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nurene
most recent 29 JUL 13 SHOW ALL
 
Initial post 27 JUN 13 by nurene
What is this old rose? Found in my garden. Indestructible!
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Reply #1 of 1 posted 29 JUL 13 by Puns 'n' Roses
I have a very similar rose to identify (see photo).
I think mine might be Parkdirektor Riggers, but yours doesn't seem to bloom in clusters?
Does it have scent?
Mine looks indestructible, too. Does anybody know it?
I greatly appreciate our effort, because I'm new to roses but already hooked.
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most recent 27 JUN 13 SHOW ALL
 
Initial post 28 NOV 10 by York Rose
The Montreal Botanical Garden recommends this rose as resistant to blackspot, powdery mildew, and rust:

http://www2.ville.montreal.qc.ca/jardin/en/info_verte/roses/cultivars.htm
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Reply #1 of 11 posted 1 APR 12 by nurene
mine got BS in it's 3 year - I pruned back a lot - but was disappointed.
Does anyone know what one can do about BS without using chemical poisons?
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Reply #2 of 11 posted 1 APR 12 by Rupert, Kim L.
Nurene, any recommendations for any disease resistance mean very little, unless they come from areas very close to you. I forget the total number of DIFFERENT types of black spot they have identified around the world, but we have FIVE different black spot races here in the US. For me to state a rose is black spot resistant in my California garden means virtually nothing to someone gardening across the country from me because we have different types of black spot. Few roses are as resistant to one type as they are the others.

Unless someone close to where you live promotes the particular rose as being resistant to the disease you're hoping to avoid, you can't honestly expect the rose to resist it in your garden. Add the special circumstances of your particular micro climate and even those which are resistant to your specific strain of black spot may not be able to resist it.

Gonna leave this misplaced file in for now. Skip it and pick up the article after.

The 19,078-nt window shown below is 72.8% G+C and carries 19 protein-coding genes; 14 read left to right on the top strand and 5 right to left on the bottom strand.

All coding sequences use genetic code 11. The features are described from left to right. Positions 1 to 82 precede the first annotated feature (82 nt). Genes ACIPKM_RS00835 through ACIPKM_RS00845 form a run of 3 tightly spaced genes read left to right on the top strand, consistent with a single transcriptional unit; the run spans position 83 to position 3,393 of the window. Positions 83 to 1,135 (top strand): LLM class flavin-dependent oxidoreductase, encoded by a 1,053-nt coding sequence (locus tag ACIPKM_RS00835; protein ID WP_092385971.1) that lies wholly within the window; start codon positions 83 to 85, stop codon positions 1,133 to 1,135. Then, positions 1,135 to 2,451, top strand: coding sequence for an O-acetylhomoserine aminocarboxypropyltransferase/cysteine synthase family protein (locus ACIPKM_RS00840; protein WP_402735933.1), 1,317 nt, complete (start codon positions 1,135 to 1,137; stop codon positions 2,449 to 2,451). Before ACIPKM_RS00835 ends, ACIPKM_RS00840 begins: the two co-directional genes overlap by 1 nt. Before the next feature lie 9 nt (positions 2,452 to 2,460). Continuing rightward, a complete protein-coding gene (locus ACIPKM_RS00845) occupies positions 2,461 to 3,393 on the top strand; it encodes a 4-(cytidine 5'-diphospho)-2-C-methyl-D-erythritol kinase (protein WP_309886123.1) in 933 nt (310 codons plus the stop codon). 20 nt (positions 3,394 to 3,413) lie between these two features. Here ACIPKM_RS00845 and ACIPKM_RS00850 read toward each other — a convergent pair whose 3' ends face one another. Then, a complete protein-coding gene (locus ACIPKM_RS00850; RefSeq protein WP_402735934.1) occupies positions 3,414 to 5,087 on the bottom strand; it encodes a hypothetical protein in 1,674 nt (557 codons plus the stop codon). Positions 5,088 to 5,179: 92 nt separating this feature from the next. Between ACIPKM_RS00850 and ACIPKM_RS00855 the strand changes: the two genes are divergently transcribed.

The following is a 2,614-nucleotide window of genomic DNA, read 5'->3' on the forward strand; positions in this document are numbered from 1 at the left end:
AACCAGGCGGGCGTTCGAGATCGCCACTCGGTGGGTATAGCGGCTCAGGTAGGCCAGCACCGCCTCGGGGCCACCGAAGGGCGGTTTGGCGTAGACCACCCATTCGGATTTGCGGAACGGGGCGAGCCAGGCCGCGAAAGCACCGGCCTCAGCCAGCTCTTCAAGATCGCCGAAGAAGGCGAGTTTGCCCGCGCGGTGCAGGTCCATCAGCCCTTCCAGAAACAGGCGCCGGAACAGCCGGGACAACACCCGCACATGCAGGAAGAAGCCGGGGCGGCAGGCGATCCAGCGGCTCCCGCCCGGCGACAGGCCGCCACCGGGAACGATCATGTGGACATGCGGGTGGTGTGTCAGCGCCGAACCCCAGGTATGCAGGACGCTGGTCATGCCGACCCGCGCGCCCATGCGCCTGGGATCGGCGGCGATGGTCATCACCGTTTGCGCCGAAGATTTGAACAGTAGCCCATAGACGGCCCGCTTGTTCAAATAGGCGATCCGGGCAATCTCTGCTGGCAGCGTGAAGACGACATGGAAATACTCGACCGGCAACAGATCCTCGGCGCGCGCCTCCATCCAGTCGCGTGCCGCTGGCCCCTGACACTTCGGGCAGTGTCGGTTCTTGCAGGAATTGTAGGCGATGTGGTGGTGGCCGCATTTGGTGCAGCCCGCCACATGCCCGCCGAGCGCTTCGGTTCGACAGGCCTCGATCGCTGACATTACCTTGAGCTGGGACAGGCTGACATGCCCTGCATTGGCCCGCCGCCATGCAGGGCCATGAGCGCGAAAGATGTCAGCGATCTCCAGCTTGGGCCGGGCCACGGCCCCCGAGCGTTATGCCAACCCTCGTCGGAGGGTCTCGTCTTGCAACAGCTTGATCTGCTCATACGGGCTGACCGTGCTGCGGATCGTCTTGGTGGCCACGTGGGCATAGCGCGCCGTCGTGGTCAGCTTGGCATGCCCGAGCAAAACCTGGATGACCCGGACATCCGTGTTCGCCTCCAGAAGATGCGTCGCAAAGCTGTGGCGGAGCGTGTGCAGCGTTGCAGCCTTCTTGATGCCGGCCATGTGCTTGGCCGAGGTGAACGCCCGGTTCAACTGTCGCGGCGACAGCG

Many roses aren't as resistant to disease as they eventually can be when they are immature or have been pruned severely. They require decent culture, conditions and proper nourishment for their immune systems to function well, just as we do. Personally, I wouldn't prune any wood off the plant because of black spot, but remove the foliage instead. Many roses store nutrients in their canes for use later. By severely pruning them, you may cause them to be malnourished until they are able to replace those stored nutrients. In your harsher climate, where there can easily be much wood lost due to extreme cold or heavy snow damage, and more severe pruning required to winter protect them, you can much more easily experience disease susceptibility resulting from compromised immune system reactions.

There are a number of other rose growers here from The Netherlands who should be able to offer suggestions for which roses have resisted black spot for them there. Their experiences would be much more valid for you because they would be far more likely to be battling the specific type of black spot you are likely to experience. Good luck. I hope it helps.
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Reply #3 of 11 posted 1 APR 12 by bungalow1056
Great advice Kim! I live in NC and with our hot humid summers, the blackspot battles are ongoing for many of my roses. Modern roses definitely seem more susceptible to it than the OGR's. Some shrug it off if it comes while others need petting. I don't grow this rose specifically but totally agree that it's generally a better idea to trim off and remove infected foliage but leave the canes alone, especially during growing season. I've heard or read plenty of anecdotal evidence about natural or non-chemical BS controls but have had poor results without chemical treatments from time to time, whether spraying or using a soil compound in addition to good cultural practices.
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Reply #4 of 11 posted 1 APR 12 by Rupert, Kim L.